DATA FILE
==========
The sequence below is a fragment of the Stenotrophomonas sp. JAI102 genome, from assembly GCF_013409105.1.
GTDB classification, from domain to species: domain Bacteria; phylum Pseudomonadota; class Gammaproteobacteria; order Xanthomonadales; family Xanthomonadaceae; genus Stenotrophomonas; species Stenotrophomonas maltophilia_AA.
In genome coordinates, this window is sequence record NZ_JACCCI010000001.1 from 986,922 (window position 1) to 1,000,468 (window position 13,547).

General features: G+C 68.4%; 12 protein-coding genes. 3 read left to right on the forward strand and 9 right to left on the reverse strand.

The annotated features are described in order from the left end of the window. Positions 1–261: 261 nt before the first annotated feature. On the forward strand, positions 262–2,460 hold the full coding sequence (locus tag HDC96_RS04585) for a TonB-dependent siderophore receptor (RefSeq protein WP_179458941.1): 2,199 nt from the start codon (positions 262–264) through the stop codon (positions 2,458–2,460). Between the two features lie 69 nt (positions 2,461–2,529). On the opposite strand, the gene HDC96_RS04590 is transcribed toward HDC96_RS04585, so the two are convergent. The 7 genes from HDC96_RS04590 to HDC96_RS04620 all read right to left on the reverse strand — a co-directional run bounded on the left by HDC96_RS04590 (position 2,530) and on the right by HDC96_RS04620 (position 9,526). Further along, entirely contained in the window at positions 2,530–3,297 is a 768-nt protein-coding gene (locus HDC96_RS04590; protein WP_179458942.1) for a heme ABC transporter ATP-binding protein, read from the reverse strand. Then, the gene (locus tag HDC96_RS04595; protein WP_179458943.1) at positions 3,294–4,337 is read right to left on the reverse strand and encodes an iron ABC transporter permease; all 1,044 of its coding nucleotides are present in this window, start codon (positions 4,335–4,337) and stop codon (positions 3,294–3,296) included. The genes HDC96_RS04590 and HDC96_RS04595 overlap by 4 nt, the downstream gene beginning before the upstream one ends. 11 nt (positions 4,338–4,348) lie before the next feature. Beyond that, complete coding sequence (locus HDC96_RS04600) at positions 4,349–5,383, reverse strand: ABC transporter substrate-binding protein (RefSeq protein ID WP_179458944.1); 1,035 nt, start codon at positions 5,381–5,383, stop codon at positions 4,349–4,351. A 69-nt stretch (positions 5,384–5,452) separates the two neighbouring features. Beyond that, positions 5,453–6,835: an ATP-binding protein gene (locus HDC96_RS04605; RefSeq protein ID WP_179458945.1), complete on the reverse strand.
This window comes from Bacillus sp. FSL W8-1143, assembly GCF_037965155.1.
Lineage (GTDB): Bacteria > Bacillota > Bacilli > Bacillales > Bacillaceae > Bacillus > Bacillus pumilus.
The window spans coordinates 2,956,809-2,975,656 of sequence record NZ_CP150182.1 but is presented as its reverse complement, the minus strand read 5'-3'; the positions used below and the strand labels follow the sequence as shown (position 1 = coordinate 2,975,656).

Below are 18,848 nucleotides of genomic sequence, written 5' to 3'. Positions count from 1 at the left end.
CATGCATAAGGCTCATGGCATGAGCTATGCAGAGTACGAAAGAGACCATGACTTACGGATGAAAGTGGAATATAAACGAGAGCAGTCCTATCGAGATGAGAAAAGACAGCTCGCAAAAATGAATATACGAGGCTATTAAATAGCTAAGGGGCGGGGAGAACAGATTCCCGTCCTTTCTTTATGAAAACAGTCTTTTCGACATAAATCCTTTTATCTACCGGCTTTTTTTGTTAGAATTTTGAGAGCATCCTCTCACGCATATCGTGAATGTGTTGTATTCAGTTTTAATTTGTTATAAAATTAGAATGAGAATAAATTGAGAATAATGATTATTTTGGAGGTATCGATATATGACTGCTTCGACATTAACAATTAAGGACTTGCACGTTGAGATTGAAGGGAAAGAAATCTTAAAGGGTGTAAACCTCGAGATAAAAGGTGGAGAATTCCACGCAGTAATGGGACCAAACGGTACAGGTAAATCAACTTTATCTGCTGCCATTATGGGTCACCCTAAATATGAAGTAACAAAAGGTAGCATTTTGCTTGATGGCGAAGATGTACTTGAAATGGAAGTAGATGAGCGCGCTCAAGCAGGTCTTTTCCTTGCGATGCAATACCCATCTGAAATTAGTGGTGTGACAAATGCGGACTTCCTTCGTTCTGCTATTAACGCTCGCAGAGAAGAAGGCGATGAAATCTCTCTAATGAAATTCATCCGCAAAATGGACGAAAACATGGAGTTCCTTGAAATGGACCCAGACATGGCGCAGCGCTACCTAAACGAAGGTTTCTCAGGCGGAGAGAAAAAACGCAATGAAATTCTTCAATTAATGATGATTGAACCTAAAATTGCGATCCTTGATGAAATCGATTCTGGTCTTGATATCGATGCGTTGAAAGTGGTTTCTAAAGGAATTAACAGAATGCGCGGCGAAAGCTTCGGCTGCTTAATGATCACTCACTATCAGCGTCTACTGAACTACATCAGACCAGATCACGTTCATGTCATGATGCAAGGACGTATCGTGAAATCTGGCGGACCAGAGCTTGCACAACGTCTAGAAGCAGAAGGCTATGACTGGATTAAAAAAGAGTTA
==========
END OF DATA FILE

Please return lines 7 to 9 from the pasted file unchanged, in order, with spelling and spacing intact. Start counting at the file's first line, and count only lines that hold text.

Lineage (GTDB): Bacteria > Bacillota > Bacilli > Bacillales > Bacillaceae > Bacillus > Bacillus pumilus.
The window spans coordinates 2,956,809-2,975,656 of sequence record NZ_CP150182.1 but is presented as its reverse complement, the minus strand read 5'-3'; the positions used below and the strand labels follow the sequence as shown (position 1 = coordinate 2,975,656).

Below are 18,848 nucleotides of genomic sequence, written 5' to 3'. Positions count from 1 at the left end.